“A more thorough investigation in the archives of the local Grange Library would reveal Sir Edmund Flecker Glenard as a successful colonial who had made a pretty sum in Jamaica, farming tobacco, or rather overseeing great tracts of land where tobacco was being farmed. At the end of twenty years of this, having acquired far more money than was necessary, Sir Edmund sat back in his impressive leather armchair and asked himself if there was not something he could do. Something to send him into his dotage cushioned by a feeling of goodwill and worthiness. Something for the people. The ones he could see from his window. Out there in the field.”—White Teeth by Zadie Smith (via novazembla)
During the Los Angeles Police Department’s forcible removal of the Occupy LA protest last night, they chose 12 reporters and photographers to represent the media as a whole. This is called a “media pool”…
…The LAPD deployed this old-school method in a decidedly 20th-century way. First, they didn’t select a single web-based publication or alternative news outlet. Instead they allowed the Los Angeles Daily News, Los Angeles Times, Reuters, AP, the big four television outlets, and a two radio reporters. Anybody not in that group — which would include reporters for every website not affiliated with a newspaper in Los Angeles, not to mention all citizens performing acts of journalism — were told that they would be arrested if they came too close to the eviction area…
…City police departments share a lot of information and if the LAPD’s strategy is seen as successful, expect it will be deployed again in other cities. More broadly, it seems plausible that government agencies will continue to buddy up to traditional media members, offering them exclusive access in exchange for agreeing to the exclusion of citizen journalists from important events.
Anachronistic techniques to curb the power of social media.
Why did I write it down? In order to remember, of course, but exactly what was it I wanted to remember? How much of it actually happened? Did any of it? Why do I keep a notebook at all? It is easy to deceive oneself on all those scores.
Police said Mr Cole, who was wearing a bow tie and rather too much tweed for his age, would not reveal his country of origin. “Countries do not exist where I am from. The discovery of the Higgs boson led to limitless power, the elimination of poverty and Kit-Kats for everyone. It is a communist chocolate hellhole and I’m here to stop it ever happening.”
When I left academia in 2008 to try to be a full-time writer, the last thing I was looking forward to was the commercial side of my new profession. Like every good leftist and many an academic, I looked on the market as evil, a place that would debase your values and suck out your soul if you gave it half a chance. But here’s what I’ve discovered in the last few years: I kind of like it a little.
William Deresiewicz publishes a weekly blog with us called All Points.
"I’ve been trying to imagine Norman Rockwell trying to paint the modern American family gathered around the Thanksgiving dinner table. For four decades Rockwell was the custodian of our domestic mythology, mainly with his covers for TheSaturday Evening Post, which fixed in our collective memory the sacramental moments of small-town life—Bobby’s first haircut, Barb’s first prom—and its supporting cast of butchers, bakers, teachers, preachers, judges, cops, and other kindly bulwarks of stability…”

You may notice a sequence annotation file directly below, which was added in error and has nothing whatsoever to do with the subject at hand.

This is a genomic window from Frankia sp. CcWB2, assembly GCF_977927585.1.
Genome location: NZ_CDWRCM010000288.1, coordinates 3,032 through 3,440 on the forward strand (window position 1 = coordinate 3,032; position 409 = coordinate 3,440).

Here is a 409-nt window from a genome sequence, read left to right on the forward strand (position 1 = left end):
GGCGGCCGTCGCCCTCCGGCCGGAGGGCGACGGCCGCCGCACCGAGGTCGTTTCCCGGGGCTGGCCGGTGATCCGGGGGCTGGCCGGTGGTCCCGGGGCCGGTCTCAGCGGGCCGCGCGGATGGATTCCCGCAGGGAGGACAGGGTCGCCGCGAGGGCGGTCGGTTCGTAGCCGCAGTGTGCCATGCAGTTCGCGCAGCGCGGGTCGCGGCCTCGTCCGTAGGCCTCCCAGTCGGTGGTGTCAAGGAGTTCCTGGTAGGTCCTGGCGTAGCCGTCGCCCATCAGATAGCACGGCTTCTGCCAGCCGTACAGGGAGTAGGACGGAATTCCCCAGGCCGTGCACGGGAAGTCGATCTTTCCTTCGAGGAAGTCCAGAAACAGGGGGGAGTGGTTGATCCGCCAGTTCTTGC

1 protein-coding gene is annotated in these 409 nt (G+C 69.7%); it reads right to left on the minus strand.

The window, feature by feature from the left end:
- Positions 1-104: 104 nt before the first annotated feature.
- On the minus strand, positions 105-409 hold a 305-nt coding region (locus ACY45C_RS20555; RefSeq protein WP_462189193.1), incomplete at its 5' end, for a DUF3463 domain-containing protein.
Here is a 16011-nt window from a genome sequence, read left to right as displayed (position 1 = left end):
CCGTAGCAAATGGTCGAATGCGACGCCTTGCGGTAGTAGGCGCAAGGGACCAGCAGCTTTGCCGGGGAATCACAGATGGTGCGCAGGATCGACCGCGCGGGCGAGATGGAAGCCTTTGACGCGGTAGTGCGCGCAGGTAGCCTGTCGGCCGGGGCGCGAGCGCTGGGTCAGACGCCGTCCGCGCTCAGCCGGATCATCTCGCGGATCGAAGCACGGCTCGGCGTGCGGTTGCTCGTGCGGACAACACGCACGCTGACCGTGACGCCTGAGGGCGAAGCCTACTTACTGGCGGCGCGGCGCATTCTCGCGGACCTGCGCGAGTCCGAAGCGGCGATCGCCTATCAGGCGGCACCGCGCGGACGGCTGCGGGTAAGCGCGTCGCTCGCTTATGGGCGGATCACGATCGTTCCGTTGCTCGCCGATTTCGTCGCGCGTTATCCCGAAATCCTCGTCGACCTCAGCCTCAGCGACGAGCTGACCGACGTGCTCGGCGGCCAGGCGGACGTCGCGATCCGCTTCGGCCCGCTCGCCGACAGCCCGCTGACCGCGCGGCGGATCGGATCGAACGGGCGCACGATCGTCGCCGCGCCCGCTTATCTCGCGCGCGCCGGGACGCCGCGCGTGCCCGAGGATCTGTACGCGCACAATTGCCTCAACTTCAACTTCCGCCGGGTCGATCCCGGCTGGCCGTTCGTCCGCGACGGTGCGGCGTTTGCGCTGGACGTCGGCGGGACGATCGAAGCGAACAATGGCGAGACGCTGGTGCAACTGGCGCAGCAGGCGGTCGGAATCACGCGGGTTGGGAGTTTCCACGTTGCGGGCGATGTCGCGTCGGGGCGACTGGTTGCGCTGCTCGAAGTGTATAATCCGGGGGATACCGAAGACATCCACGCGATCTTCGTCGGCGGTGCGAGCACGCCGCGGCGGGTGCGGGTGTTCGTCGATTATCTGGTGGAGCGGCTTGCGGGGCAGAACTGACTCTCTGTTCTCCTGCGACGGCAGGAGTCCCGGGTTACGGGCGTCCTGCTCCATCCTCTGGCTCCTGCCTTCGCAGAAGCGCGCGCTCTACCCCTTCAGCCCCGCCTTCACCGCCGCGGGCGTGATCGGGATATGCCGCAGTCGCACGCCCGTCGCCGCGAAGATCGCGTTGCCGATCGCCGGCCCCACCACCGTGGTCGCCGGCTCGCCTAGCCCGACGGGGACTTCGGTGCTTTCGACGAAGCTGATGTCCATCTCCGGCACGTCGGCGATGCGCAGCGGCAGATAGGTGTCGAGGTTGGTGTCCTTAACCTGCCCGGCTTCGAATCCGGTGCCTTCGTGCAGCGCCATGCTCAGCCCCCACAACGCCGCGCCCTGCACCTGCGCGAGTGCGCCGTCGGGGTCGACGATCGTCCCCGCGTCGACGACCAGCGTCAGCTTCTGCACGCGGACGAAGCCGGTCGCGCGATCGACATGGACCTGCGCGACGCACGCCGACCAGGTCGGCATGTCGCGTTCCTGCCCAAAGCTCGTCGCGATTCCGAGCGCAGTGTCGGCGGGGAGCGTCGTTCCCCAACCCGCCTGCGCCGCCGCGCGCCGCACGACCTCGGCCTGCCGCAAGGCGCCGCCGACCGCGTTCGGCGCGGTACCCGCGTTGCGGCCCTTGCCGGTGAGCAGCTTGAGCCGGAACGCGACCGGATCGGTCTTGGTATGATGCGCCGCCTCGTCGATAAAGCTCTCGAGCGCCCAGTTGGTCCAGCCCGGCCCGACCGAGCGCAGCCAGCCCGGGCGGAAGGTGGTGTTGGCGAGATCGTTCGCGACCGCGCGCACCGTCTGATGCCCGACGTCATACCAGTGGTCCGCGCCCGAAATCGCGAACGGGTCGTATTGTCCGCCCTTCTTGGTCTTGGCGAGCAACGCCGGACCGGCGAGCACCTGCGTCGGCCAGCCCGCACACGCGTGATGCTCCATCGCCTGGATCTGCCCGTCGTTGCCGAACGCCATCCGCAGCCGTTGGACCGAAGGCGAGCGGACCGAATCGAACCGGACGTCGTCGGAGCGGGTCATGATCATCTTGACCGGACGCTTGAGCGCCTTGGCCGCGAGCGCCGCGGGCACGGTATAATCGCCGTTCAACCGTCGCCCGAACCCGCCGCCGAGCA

Lunching on Olympus by Steven L. Isenberg My meals with W. H. Auden, E. M. Forster, Philip Larkin, and William Empson. (This one has three pages of secret bonus material not normally available to the public, to access it just add 2, 3, and 4 to the URL).
Getting past this thickly accented gatekeeper to a respectable grade in Chemistry 101 or Art History 312 is a collegiate rite of passage, much like purchasing twin XL sheets or deducing that the color you know as blue might actually be the same color your roommate calls green…
Jessica Love publishes a weekly blog with us called Psycho Babble.
“The lamp said,
Here is the number on the door.
You have the key,
The little lamp spreads a ring on the stair,
The bed is open; the tooth-brush hangs on the wall,
Put your shoes at the door, sleep, prepare for life.””—
Medicare, Social Security, retirement, Alzheimer’s, snowbird economies, the population boom, the golfing boom, the cosmetic-surgery boom, the nostalgia boom, the recreational-vehicle boom, Viagra - increasing longevity is entangled in every one.
“But of course,” Susan Sontag says somewhere, “New York is not America.” But of course: the notion is a commonplace, not least among the liberal classes. People like me, in other words, and probably people like you. And we all know what the formula means: that the values and sensibilities that New York epitomizes—cosmopolitan, freethinking, cultured—are somehow not America, either. That we, thank God, are not America, are not Americans. That New York is, that we are, halfway towards what more enlightened Americans have always longed to be (though we are more apt to intend the idea now in political than in cultural terms): European…
William Deresiewicz publishes a weekly column with us called All Points.
“One of the mixed blessings of being twenty and twenty one and even twenty three is the conviction that nothing like this, all evidence to the contrary notwithstanding, has ever happened to anyone before.”—Joan Didion, Goodbye To All That, 1968. (via xelvinn) [interview here] (via nprfreshair)
A burial site discovered in Mallaha, the upper Jordan Valley of Israel, contains the 12,000-year-old bones of an elderly human. The skeleton’s left hand embraces, with unmistakable affection, the bones of a puppy.
“[Readers] must be given room to play their role in the act of writing—to discover for themselves what’s surprising or predictable or understandable or ironic. They don’t want that pleasure usurped.”—William Zinsser